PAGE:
Covering the basics of advertising law:
Claim Substantiation and Puffery
Endorsements and Testimonials
Made in USA Claims
Walks through topics such as:
Privacy law 101
Data security and breaches
E-Mail, calls, and text marketing
Covers the legal issues surrounding social media influencers:
Key legal requirements for influencer campaigns
Notable enforcement actions, and what you can learn from them
Practical tips for managing influencers
Class action litigation trends impacting the personal care products industry from year 2019, and our expectations for year 2020;
Beyond food and beverage: an overview of how key terms such as “healthy,” “natural” and “no preservatives” are being used for personal care products;
Advertising risk migration strategies; and
Other practical takeaways
Our Labor and Employment practice presented a two-part series “Getting Back to Work,” to guide employers through the snares of legal, logistical and practical considerations as the nation returns to work.
ABA SPRING MEETING 2020:
Kelley Drye attorneys took part in the American Bar Association’s Antitrust Section Spring Meeting - this time virtually.
You can rewatch the sessions below:
In addition to the webinars mentioned above, Kelley Drye is making the following COVID-19 resources available:
KELLEY DRYE’S COVID-19 RESPONSE
Kelley Drye’s COVID-19 Response Resource Center is a dedicated source that provides guidance and addresses questions about legal and business concerns arising from the Coronavirus outbreak. Our priority is to closely monitor and track developments to help you stay informed, so that you can respond to the shifting landscape. To receive Kelley Drye’s updates on COVID-19 legal issues, sign up here.
COVID-19 DAILY WASHINGTON UPDATE
The Washington Update is a daily synopsis of federal government actions related to the COVID-19 pandemic. The synopsis covers actions coming from Congress, the White House and various federal agencies, including the CDC, the Departments of Labor, Health and Human Services, Homeland Security and Treasury/IRS, the Food and Drug Administration and the Federal Trade Commission, among others. You can sign up to receive the daily Washington Update by subscribing to our COVID-19 interest area here. Archived editions of the Washington Update can be found here.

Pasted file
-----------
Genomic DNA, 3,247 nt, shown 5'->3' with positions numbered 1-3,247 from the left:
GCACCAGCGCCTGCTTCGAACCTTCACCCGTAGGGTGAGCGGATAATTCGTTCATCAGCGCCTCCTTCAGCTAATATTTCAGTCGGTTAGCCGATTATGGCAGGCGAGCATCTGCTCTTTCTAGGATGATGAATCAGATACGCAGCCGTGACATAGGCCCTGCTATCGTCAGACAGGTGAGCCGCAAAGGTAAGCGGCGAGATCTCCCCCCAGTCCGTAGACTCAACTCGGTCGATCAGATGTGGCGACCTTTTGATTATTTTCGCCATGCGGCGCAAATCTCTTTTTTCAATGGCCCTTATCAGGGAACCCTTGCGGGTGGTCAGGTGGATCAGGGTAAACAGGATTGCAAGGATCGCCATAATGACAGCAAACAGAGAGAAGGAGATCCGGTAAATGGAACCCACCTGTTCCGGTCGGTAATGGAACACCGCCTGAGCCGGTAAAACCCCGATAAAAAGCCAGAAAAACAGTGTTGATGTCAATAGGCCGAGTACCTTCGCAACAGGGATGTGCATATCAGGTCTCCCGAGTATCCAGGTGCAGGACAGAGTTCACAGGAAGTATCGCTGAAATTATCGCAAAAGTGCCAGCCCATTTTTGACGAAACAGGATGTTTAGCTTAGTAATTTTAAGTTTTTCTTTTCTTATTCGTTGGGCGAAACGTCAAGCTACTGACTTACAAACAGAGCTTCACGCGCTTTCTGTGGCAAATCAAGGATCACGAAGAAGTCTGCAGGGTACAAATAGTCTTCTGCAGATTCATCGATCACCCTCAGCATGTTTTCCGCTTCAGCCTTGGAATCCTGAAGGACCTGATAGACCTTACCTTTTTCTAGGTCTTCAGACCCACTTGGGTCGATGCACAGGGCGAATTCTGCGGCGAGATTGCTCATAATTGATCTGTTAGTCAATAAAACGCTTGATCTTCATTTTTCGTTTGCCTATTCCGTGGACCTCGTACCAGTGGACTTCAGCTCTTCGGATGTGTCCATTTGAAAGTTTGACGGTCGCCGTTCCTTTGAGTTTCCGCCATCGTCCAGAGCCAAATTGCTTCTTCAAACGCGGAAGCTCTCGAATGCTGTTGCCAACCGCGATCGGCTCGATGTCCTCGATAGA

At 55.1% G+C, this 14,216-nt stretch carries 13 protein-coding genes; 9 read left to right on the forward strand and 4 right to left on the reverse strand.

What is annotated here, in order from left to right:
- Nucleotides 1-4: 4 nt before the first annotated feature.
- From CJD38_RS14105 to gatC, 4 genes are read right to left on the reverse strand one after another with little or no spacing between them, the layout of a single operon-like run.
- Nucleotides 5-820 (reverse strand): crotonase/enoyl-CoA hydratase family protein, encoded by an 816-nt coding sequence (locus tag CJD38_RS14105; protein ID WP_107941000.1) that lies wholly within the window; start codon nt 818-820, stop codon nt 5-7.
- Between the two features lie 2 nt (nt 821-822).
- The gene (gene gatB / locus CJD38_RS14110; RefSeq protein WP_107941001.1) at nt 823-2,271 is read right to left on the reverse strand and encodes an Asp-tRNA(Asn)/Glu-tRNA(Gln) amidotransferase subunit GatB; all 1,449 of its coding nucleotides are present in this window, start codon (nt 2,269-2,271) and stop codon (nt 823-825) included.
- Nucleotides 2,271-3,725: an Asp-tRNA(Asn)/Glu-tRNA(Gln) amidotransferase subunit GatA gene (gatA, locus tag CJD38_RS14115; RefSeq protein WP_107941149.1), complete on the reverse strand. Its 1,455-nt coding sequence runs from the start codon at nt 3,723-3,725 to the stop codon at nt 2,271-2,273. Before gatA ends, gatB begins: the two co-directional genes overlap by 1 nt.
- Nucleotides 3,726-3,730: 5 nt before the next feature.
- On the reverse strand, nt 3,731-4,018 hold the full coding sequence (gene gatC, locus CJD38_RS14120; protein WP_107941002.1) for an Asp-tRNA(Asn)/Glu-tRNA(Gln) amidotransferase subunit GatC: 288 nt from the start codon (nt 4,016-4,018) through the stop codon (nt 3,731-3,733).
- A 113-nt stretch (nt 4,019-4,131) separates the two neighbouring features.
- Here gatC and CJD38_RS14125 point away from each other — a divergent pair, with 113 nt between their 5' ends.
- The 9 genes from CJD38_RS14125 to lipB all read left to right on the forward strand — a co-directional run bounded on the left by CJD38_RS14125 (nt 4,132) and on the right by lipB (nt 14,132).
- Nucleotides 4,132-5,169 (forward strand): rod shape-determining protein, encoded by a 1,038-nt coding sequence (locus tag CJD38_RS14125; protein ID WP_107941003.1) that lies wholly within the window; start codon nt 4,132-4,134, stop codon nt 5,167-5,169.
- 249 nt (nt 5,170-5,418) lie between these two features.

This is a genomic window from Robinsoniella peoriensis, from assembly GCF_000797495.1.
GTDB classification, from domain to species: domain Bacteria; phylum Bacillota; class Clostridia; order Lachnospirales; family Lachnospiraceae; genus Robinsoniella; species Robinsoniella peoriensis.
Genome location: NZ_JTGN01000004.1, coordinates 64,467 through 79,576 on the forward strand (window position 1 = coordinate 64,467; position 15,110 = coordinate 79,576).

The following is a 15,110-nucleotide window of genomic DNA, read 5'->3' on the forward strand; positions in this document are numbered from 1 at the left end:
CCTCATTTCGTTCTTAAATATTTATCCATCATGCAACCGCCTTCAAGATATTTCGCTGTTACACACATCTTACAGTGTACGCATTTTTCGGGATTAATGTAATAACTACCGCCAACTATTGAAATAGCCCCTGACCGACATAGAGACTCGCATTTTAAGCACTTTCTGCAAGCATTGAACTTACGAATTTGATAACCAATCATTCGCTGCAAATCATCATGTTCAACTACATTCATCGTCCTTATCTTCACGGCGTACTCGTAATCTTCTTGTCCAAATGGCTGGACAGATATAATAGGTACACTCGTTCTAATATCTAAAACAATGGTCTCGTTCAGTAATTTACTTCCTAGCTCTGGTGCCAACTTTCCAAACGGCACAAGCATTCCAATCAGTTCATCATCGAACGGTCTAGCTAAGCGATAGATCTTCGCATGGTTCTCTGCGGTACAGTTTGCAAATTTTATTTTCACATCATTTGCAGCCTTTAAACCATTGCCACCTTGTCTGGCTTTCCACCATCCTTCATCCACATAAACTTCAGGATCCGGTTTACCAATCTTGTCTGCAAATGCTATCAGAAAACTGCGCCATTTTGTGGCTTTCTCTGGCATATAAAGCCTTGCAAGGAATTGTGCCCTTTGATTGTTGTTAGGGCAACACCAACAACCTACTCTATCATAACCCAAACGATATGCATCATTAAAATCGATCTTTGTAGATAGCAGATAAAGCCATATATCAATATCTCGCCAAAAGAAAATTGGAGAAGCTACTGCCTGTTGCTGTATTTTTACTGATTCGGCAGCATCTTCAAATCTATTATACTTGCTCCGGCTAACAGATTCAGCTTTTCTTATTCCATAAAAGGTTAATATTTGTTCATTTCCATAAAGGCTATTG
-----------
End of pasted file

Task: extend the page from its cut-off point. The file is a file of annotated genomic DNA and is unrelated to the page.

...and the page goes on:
As the COVID-19 pandemic rapidly unfolds, the Federal Communications Commission (FCC) has been active to keep communications services available through various waivers, extensions, and other regulatory relief. Kelley Drye’s Communications Practice Group is tracking these actions and what they mean for communications service providers and their customers. CommLaw Monitor will provide regular updates to its analysis of the latest regulatory and legislative actions impacting your business and the communications industry. Click on the “COVID-19” blog category for previous updates. If you have any urgent questions, please contact your usual Kelley Drye attorney or any member of the Communications Practice Group.